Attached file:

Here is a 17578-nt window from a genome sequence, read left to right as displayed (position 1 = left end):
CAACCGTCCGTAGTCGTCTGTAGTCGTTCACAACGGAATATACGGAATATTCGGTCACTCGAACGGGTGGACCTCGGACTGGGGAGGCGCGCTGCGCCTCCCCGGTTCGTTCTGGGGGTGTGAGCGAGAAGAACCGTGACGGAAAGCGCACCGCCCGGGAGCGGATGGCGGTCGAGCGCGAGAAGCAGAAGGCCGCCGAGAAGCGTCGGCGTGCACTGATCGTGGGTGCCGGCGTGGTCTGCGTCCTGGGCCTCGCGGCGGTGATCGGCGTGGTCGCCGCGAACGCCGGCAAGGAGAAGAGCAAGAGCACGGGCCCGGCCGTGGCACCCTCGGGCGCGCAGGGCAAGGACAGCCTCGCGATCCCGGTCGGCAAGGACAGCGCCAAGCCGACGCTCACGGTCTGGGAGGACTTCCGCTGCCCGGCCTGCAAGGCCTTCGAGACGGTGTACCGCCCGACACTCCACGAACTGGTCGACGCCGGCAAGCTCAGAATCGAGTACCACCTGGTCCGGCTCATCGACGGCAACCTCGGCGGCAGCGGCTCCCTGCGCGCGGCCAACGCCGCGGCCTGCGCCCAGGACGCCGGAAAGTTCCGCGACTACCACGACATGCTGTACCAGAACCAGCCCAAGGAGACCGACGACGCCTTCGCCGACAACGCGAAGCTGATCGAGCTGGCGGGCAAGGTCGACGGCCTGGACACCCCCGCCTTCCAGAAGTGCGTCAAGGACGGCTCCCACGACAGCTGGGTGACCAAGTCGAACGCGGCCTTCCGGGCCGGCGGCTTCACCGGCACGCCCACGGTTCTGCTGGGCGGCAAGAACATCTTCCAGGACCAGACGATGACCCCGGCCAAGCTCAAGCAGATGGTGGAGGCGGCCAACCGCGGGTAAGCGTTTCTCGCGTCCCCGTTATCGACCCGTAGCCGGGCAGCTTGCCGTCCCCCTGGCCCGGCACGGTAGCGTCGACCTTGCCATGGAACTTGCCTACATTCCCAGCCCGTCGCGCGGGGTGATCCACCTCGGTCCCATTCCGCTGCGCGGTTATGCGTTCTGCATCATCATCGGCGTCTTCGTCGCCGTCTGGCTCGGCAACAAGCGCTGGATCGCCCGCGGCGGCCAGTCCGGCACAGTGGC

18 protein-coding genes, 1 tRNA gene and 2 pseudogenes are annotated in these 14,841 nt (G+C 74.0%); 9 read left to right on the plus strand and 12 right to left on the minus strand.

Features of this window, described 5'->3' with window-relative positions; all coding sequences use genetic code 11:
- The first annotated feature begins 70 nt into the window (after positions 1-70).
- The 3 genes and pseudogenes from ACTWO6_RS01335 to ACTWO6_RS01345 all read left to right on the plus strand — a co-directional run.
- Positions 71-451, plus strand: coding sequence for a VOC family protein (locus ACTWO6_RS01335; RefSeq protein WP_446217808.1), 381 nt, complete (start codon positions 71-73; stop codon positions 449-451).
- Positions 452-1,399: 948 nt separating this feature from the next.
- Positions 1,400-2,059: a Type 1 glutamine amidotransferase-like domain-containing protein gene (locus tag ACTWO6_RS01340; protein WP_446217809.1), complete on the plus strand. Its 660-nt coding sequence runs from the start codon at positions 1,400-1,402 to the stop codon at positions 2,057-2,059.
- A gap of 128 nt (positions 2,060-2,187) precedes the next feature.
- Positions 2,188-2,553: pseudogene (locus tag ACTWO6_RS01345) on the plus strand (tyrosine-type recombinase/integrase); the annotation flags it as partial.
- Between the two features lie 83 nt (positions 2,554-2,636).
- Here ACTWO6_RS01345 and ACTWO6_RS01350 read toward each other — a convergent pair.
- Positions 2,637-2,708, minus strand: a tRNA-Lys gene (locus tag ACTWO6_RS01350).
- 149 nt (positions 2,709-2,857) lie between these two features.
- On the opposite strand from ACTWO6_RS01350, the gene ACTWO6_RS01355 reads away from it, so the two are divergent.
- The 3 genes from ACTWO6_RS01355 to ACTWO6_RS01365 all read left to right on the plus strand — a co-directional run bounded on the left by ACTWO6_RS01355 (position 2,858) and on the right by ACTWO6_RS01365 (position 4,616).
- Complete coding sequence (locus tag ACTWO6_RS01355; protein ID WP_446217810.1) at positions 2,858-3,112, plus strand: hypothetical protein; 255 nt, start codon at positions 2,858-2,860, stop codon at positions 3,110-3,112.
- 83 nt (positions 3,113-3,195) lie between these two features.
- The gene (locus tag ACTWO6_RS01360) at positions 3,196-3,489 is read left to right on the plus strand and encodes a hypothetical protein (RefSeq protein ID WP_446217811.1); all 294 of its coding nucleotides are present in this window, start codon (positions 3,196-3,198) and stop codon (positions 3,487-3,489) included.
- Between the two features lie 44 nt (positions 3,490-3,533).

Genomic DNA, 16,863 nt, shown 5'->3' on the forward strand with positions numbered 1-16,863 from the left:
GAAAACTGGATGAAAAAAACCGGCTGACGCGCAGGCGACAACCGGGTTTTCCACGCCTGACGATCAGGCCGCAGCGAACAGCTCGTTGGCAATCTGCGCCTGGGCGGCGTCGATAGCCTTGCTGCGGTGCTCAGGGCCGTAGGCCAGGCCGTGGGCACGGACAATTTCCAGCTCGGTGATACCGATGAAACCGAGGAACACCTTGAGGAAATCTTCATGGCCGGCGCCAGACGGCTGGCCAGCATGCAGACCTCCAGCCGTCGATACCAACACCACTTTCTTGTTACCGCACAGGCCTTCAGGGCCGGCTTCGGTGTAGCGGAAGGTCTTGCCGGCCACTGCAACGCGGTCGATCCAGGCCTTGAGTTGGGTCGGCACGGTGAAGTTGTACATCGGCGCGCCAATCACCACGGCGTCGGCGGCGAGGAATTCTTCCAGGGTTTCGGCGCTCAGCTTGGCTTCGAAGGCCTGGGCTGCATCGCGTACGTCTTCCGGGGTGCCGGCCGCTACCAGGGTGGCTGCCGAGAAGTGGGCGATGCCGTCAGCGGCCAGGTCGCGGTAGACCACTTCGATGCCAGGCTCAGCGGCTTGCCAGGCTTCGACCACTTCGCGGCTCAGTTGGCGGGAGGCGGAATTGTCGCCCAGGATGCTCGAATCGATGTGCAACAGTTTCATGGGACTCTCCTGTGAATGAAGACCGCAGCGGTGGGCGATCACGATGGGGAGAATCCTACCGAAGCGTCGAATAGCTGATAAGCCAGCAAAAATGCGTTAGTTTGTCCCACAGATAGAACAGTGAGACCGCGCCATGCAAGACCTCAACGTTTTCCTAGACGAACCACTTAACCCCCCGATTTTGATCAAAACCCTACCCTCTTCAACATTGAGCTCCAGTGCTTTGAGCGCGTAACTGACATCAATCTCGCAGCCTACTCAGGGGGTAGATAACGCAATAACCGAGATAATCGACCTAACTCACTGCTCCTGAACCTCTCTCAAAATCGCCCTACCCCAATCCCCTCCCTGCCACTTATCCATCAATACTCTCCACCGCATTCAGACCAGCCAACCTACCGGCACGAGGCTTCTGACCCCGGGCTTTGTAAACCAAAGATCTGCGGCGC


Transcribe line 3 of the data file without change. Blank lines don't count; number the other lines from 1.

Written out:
18 protein-coding genes, 1 tRNA gene and 2 pseudogenes are annotated in these 14,841 nt (G+C 74.0%); 9 read left to right on the plus strand and 12 right to left on the minus strand.